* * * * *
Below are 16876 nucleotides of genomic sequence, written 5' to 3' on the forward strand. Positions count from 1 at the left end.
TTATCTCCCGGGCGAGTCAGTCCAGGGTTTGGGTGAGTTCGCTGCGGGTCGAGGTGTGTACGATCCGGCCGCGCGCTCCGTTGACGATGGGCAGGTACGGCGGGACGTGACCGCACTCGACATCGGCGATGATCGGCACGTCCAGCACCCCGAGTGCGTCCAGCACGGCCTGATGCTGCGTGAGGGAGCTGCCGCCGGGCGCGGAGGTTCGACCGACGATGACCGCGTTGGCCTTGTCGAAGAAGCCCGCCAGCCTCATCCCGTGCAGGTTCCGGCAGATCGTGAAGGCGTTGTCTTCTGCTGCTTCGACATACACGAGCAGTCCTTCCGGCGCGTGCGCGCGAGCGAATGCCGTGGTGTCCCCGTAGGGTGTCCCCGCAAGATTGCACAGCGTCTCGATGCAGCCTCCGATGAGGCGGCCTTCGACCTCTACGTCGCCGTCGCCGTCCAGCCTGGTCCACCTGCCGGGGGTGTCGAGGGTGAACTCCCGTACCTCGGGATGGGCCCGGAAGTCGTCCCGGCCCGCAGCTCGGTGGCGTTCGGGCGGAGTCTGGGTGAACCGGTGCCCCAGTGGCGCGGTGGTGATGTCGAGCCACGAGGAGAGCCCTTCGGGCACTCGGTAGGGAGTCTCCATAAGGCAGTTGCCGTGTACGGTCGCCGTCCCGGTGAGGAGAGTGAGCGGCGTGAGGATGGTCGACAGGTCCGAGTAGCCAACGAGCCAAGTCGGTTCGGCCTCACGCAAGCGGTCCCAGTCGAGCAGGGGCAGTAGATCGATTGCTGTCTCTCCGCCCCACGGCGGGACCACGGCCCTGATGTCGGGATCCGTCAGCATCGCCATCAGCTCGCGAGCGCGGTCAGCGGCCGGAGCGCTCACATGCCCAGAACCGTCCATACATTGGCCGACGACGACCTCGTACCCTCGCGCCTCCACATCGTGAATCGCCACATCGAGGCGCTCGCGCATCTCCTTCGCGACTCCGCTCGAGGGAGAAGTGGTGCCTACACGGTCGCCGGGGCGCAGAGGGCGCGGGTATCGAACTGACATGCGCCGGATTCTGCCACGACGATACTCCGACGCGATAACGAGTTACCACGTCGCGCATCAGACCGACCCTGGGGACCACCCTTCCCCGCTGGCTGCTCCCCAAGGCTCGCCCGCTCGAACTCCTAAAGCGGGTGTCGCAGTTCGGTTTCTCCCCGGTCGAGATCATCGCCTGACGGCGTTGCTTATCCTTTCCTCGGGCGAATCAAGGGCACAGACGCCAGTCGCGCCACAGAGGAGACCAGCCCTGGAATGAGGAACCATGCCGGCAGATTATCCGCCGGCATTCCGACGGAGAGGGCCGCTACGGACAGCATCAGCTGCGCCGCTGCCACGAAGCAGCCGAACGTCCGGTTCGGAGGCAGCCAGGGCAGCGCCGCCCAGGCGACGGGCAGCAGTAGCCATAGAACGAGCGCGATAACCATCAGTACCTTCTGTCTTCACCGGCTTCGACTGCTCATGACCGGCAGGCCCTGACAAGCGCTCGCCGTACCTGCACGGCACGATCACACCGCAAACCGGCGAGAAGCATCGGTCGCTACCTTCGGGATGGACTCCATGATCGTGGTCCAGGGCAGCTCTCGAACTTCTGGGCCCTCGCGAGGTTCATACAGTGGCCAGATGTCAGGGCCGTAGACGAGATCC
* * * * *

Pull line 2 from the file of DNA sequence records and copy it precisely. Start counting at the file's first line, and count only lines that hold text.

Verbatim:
TTATCTCCCGGGCGAGTCAGTCCAGGGTTTGGGTGAGTTCGCTGCGGGTCGAGGTGTGTACGATCCGGCCGCGCGCTCCGTTGACGATGGGCAGGTACGGCGGGACGTGACCGCACTCGACATCGGCGATGATCGGCACGTCCAGCACCCCGAGTGCGTCCAGCACGGCCTGATGCTGCGTGAGGGAGCTGCCGCCGGGCGCGGAGGTTCGACCGACGATGACCGCGTTGGCCTTGTCGAAGAAGCCCGCCAGCCTCATCCCGTGCAGGTTCCGGCAGATCGTGAAGGCGTTGTCTTCTGCTGCTTCGACATACACGAGCAGTCCTTCCGGCGCGTGCGCGCGAGCGAATGCCGTGGTGTCCCCGTAGGGTGTCCCCGCAAGATTGCACAGCGTCTCGATGCAGCCTCCGATGAGGCGGCCTTCGACCTCTACGTCGCCGTCGCCGTCCAGCCTGGTCCACCTGCCGGGGGTGTCGAGGGTGAACTCCCGTACCTCGGGATGGGCCCGGAAGTCGTCCCGGCCCGCAGCTCGGTGGCGTTCGGGCGGAGTCTGGGTGAACCGGTGCCCCAGTGGCGCGGTGGTGATGTCGAGCCACGAGGAGAGCCCTTCGGGCACTCGGTAGGGAGTCTCCATAAGGCAGTTGCCGTGTACGGTCGCCGTCCCGGTGAGGAGAGTGAGCGGCGTGAGGATGGTCGACAGGTCCGAGTAGCCAACGAGCCAAGTCGGTTCGGCCTCACGCAAGCGGTCCCAGTCGAGCAGGGGCAGTAGATCGATTGCTGTCTCTCCGCCCCACGGCGGGACCACGGCCCTGATGTCGGGATCCGTCAGCATCGCCATCAGCTCGCGAGCGCGGTCAGCGGCCGGAGCGCTCACATGCCCAGAACCGTCCATACATTGGCCGACGACGACCTCGTACCCTCGCGCCTCCACATCGTGAATCGCCACATCGAGGCGCTCGCGCATCTCCTTCGCGACTCCGCTCGAGGGAGAAGTGGTGCCTACACGGTCGCCGGGGCGCAGAGGGCGCGGGTATCGAACTGACATGCGCCGGATTCTGCCACGACGATACTCCGACGCGATAACGAGTTACCACGTCGCGCATCAGACCGACCCTGGGGACCACCCTTCCCCGCTGGCTGCTCCCCAAGGCTCGCCCGCTCGAACTCCTAAAGCGGGTGTCGCAGTTCGGTTTCTCCCCGGTCGAGATCATCGCCTGACGGCGTTGCTTATCCTTTCCTCGGGCGAATCAAGGGCACAGACGCCAGTCGCGCCACAGAGGAGACCAGCCCTGGAATGAGGAACCATGCCGGCAGATTATCCGCCGGCATTCCGACGGAGAGGGCCGCTACGGACAGCATCAGCTGCGCCGCTGCCACGAAGCAGCCGAACGTCCGGTTCGGAGGCAGCCAGGGCAGCGCCGCCCAGGCGACGGGCAGCAGTAGCCATAGAACGAGCGCGATAACCATCAGTACCTTCTGTCTTCACCGGCTTCGACTGCTCATGACCGGCAGGCCCTGACAAGCGCTCGCCGTACCTGCACGGCACGATCACACCGCAAACCGGCGAGAAGCATCGGTCGCTACCTTCGGGATGGACTCCATGATCGTGGTCCAGGGCAGCTCTCGAACTTCTGGGCCCTCGCGAGGTTCATACAGTGGCCAGATGTCAGGGCCGTAGACGAGATCC